Putting aside concerns about Blizzard’s ability to ship products in a timely fashion, the statement suggests that Warlords will release near Christmas.  For a company that has been relentlessly claiming they need to push out content faster, and seemingly successfully doing so with Mists’ accelerated patch schedule, this is antithetical to Blizzard’s previous intimations.  Just after Blizzcon, Greg Street tweeted it, “[f]eels like we are farther along for WoD than we were for MoP.”  Speculation, however irrationally, had players hoping for a beta in early 2014, and with such a beta currently missing, players are getting antsy.  A calm, rational reading of the text would indicate this was not a release date announcement, but antsy players do not lend themselves to calm, rational readings.  Blizzard was throwing a date in player’s faces that was well after when everyone expected the expansion to launch, and the overreaction should have been predictable.  By presenting that date to an expectant playerbase, Blizzard taunted a boss and then stood in the fire.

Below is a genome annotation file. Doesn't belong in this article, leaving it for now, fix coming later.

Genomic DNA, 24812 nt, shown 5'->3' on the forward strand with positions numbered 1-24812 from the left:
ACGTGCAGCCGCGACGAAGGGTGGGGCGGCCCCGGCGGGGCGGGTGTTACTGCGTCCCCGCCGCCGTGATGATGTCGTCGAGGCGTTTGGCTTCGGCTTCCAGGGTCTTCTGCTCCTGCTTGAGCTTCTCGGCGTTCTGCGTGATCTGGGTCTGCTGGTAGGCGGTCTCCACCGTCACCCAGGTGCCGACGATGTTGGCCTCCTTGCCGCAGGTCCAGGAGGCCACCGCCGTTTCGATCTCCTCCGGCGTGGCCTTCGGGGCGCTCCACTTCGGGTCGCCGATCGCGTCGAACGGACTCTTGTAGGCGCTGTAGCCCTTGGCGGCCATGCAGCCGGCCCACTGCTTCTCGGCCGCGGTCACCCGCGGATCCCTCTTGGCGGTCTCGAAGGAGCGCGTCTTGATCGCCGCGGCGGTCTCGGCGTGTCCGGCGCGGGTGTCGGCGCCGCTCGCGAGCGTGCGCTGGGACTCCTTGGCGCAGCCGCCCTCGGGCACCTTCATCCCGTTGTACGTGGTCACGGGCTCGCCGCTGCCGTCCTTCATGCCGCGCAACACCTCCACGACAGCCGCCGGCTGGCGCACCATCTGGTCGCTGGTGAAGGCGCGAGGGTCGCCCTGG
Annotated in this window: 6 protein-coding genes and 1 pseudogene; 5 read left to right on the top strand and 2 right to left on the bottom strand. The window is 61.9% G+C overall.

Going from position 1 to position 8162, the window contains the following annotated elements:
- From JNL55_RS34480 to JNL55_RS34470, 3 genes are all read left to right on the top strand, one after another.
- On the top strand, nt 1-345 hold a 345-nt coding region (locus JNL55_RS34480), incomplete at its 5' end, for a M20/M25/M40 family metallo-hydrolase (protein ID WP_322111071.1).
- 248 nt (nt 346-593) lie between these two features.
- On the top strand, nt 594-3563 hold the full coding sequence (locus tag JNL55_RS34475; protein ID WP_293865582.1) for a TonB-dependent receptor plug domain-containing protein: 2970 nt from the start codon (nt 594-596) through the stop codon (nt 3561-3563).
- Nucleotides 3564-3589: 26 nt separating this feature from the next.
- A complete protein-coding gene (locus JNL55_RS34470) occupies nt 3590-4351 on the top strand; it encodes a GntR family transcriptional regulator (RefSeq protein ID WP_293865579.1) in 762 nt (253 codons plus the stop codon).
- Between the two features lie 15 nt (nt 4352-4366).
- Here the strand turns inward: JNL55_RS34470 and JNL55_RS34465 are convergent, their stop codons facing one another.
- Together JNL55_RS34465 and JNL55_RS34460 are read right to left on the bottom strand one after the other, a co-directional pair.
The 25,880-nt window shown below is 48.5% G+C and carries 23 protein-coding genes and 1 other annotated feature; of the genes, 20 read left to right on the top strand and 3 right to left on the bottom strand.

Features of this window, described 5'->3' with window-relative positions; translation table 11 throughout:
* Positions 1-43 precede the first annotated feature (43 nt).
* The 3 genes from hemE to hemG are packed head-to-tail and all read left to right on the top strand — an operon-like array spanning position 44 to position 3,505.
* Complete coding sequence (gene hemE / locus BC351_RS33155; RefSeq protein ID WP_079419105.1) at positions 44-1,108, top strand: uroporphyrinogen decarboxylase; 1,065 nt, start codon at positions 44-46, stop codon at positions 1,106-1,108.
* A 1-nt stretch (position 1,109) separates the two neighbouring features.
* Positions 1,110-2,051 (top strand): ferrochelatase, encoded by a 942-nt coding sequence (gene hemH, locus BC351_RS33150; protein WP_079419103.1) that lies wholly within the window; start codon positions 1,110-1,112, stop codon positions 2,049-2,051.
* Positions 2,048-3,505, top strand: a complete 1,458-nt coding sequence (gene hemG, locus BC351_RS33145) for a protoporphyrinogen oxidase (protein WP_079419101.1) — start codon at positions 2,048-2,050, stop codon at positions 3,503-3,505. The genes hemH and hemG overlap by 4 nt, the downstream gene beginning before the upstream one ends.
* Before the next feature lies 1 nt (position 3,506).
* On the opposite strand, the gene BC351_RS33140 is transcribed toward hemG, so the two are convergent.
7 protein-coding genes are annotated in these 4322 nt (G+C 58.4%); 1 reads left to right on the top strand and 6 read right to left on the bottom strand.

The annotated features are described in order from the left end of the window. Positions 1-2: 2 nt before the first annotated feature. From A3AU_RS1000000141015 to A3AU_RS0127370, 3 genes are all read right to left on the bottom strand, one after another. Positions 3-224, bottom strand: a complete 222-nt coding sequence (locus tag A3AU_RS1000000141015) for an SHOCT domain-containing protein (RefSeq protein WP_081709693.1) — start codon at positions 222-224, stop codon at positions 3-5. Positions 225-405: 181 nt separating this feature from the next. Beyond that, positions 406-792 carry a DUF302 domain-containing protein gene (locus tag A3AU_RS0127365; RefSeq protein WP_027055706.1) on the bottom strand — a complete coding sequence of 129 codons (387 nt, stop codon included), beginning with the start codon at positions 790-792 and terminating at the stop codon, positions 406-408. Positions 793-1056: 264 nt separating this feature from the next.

Furthermore, problems continued even when players did boost their characters to 90.  Putting aside bugs that are commensurate with any new feature, Blizzard decided to start fresh level 90’s on the Timeless Isle.  This was logical in that the zone provides the best gear for level 90 characters with minimal effort.  However, it is a shared zone – the Horde and Alliance both have their run of the place, and on PvP servers, players took advantage of the fresh meat haplessly zoning in by killing these new 90’s before they could even get their bearings.  Normal Alliance and Horde relations would create this problem, but it was exacerbated by the Censer of Eternal Agony, which turns players hostile to everyone (even their faction mates) and requires them to kill players to earn Burning Coins.  The Censer weakens players by 90%, which means that defenseless kills are all the more enticing.  While hardly a game-breaking decision, Blizzard was quick to point out that they would probably move the spawn point to the faction-protected Shrines.  While that is the right call, it is amazing that Blizzard failed to see that starting players on the Timeless Isle would yield such a result.